Once an idea blossoms, I think of the characters; especially, the supporting characters since not every main character can’t have been at a certain place and time. I learn as much of the history of the central figures; where they lived and died, their children and dependents, their perspectives on larger societal and religious issues, and their roles in society of their time. Then it's off to the books - I've amassed tons of research on the medieval period, simply hoping that I might write about a particular era. If I don't have the titles I need, Amazon.com is a mouse click away. Once the history and characters are set, it's easy to plan the number of chapters I'll need to tell the story and to sketch my outline, which is more like a chapter-by-chapter summary incorporating major dates and events. There it is, no magic, no mystery.

2. How do you continue your writing process?

I'm obsessive, in case no one could tell, so that facet of my personality guarantees once I’ve started something, I'll finish it. The story may change from conception to completion - I've written two outlines / chapter summaries only to alter the stories significantly about two-thirds in. But the novels still reach the same conclusion. Perseverance takes commitment and sacrifice; sometimes, that means a lack of sleep, or less time with my loved ones. I never miss the important stuff with them for writing's sake and one day, I'll cure my self-imposed insomnia. Ultimately, the end goal keeps me motivated.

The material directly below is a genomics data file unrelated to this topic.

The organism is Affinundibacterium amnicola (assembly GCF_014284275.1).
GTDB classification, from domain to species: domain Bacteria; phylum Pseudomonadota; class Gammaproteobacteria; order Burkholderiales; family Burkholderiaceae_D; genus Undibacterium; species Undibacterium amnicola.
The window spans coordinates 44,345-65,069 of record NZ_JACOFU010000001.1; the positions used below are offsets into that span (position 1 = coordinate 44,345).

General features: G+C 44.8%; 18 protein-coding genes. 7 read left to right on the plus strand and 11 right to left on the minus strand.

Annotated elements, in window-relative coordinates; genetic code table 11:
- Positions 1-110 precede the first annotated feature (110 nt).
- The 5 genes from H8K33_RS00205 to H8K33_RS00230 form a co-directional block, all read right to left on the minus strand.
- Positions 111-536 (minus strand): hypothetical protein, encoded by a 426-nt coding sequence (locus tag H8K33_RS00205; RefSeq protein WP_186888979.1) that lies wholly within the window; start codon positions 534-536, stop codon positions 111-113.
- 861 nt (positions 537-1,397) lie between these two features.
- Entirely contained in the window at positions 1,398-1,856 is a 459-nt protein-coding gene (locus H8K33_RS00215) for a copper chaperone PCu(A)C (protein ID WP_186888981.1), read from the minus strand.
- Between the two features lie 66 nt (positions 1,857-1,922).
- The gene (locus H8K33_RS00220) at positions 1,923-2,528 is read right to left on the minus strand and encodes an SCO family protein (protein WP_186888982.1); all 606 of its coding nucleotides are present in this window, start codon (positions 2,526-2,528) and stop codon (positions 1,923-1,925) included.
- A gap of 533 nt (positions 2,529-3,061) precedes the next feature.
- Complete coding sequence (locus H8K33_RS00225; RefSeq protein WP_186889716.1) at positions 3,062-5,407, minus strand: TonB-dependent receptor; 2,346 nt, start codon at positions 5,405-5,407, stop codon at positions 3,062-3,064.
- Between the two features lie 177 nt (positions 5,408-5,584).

3. How do you finish your writing project?

Speaking of which, The End is the most satisfying phrase I have ever typed, even better than Chapter 1. Like all other writers dedicated to their craft, I pour my heart and soul into my stories. That doesn't mean I have any problem trimming the fat wherever my editor tells me to, or I'm so in love with my own words. I have looked at a chapter in one of my books and thought, 'I could have phrased that better.' I know my writing's not to everyone's taste or interest, and frankly, I have never thought my stories would have mass appeal. Fear of negative reviews doesn’t bother me, not when I still enjoy those emails and comments from readers, one at time, as they share how much they enjoyed a story, the characters, or the history. Truly makes typing The End so worthwhile.

4. Include one challenge or additional tip that our collective communities could help with or benefit from.

I challenge my fellow writers to do one thing. Publish. I don't care if you spend the rest of your life querying agents and editors, or self-publishing your work. Stop talking about the book you're going to publish and get it published. Work hard at this endeavor, make it the best you can, believe in it and yourself, and put your words out there for consumption and criticism. Take the advice that works for you, as well as some you may not like - sometimes, the best criticism is the one no writer wants to hear. Query until you drop or sell, or upload your work to any of the self-publishing distribution channels you've researched, ensuring you have the best cover and cover copy you can achieve. Too often, many unpublished writers spend too much time bemoaning the process. Just get it done in the best way you know how. If you make a mistake, you can learn from it, but you'll never know if publishing your work isn't the start of your greatest venture.

Next up, I'm inviting some other writing buds, my dear friends Anita DavisonMirella Patzer and Sheila Lamb. Want to participate? Email me at lyarde1175 at gmail dot com so I can note your name here and link to your future post.

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Translations of a novel: thinking global

11:20 AM / Posted by Lisa Yarde / comments (0)